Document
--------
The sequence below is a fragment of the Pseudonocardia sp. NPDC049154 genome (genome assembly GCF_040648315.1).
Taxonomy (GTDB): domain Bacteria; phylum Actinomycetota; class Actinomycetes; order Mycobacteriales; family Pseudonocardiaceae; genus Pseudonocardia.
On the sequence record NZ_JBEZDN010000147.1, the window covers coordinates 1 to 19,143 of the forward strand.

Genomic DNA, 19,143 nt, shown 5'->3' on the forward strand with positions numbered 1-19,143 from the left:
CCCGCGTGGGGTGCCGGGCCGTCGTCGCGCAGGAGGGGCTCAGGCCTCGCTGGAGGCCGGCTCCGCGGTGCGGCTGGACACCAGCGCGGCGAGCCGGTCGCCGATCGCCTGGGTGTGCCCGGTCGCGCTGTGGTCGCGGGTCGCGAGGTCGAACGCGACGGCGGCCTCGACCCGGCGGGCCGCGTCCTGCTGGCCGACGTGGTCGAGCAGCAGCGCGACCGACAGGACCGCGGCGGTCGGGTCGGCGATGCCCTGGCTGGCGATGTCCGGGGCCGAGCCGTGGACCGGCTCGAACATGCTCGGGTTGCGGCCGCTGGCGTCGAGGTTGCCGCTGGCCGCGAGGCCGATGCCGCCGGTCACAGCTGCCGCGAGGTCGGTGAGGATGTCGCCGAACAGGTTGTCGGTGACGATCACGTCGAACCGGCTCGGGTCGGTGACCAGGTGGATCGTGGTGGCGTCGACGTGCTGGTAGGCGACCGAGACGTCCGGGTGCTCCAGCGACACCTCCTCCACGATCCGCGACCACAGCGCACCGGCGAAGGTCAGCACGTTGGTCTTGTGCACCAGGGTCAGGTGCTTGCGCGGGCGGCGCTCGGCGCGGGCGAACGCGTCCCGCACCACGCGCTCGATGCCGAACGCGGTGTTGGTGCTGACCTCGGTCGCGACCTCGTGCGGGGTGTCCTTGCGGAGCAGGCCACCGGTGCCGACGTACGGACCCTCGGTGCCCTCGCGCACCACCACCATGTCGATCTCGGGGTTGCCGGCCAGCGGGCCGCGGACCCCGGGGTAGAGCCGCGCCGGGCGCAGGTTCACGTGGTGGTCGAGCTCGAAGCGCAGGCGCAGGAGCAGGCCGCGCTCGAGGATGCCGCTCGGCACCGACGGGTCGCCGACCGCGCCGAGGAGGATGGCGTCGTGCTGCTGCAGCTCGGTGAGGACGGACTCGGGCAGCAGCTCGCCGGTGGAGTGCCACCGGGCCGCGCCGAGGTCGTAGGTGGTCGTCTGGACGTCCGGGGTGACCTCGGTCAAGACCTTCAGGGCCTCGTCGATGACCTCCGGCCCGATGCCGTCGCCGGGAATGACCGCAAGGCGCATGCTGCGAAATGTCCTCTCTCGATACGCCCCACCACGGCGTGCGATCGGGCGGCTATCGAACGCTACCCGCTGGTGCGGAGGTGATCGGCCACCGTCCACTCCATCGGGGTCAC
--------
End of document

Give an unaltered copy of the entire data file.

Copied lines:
The sequence below is a fragment of the Pseudonocardia sp. NPDC049154 genome (genome assembly GCF_040648315.1).
Taxonomy (GTDB): domain Bacteria; phylum Actinomycetota; class Actinomycetes; order Mycobacteriales; family Pseudonocardiaceae; genus Pseudonocardia.
On the sequence record NZ_JBEZDN010000147.1, the window covers coordinates 1 to 19,143 of the forward strand.

Genomic DNA, 19,143 nt, shown 5'->3' on the forward strand with positions numbered 1-19,143 from the left:
CCCGCGTGGGGTGCCGGGCCGTCGTCGCGCAGGAGGGGCTCAGGCCTCGCTGGAGGCCGGCTCCGCGGTGCGGCTGGACACCAGCGCGGCGAGCCGGTCGCCGATCGCCTGGGTGTGCCCGGTCGCGCTGTGGTCGCGGGTCGCGAGGTCGAACGCGACGGCGGCCTCGACCCGGCGGGCCGCGTCCTGCTGGCCGACGTGGTCGAGCAGCAGCGCGACCGACAGGACCGCGGCGGTCGGGTCGGCGATGCCCTGGCTGGCGATGTCCGGGGCCGAGCCGTGGACCGGCTCGAACATGCTCGGGTTGCGGCCGCTGGCGTCGAGGTTGCCGCTGGCCGCGAGGCCGATGCCGCCGGTCACAGCTGCCGCGAGGTCGGTGAGGATGTCGCCGAACAGGTTGTCGGTGACGATCACGTCGAACCGGCTCGGGTCGGTGACCAGGTGGATCGTGGTGGCGTCGACGTGCTGGTAGGCGACCGAGACGTCCGGGTGCTCCAGCGACACCTCCTCCACGATCCGCGACCACAGCGCACCGGCGAAGGTCAGCACGTTGGTCTTGTGCACCAGGGTCAGGTGCTTGCGCGGGCGGCGCTCGGCGCGGGCGAACGCGTCCCGCACCACGCGCTCGATGCCGAACGCGGTGTTGGTGCTGACCTCGGTCGCGACCTCGTGCGGGGTGTCCTTGCGGAGCAGGCCACCGGTGCCGACGTACGGACCCTCGGTGCCCTCGCGCACCACCACCATGTCGATCTCGGGGTTGCCGGCCAGCGGGCCGCGGACCCCGGGGTAGAGCCGCGCCGGGCGCAGGTTCACGTGGTGGTCGAGCTCGAAGCGCAGGCGCAGGAGCAGGCCGCGCTCGAGGATGCCGCTCGGCACCGACGGGTCGCCGACCGCGCCGAGGAGGATGGCGTCGTGCTGCTGCAGCTCGGTGAGGACGGACTCGGGCAGCAGCTCGCCGGTGGAGTGCCACCGGGCCGCGCCGAGGTCGTAGGTGGTCGTCTGGACGTCCGGGGTGACCTCGGTCAAGACCTTCAGGGCCTCGTCGATGACCTCCGGCCCGATGCCGTCGCCGGGAATGACCGCAAGGCGCATGCTGCGAAATGTCCTCTCTCGATACGCCCCACCACGGCGTGCGATCGGGCGGCTATCGAACGCTACCCGCTGGTGCGGAGGTGATCGGCCACCGTCCACTCCATCGGGGTCAC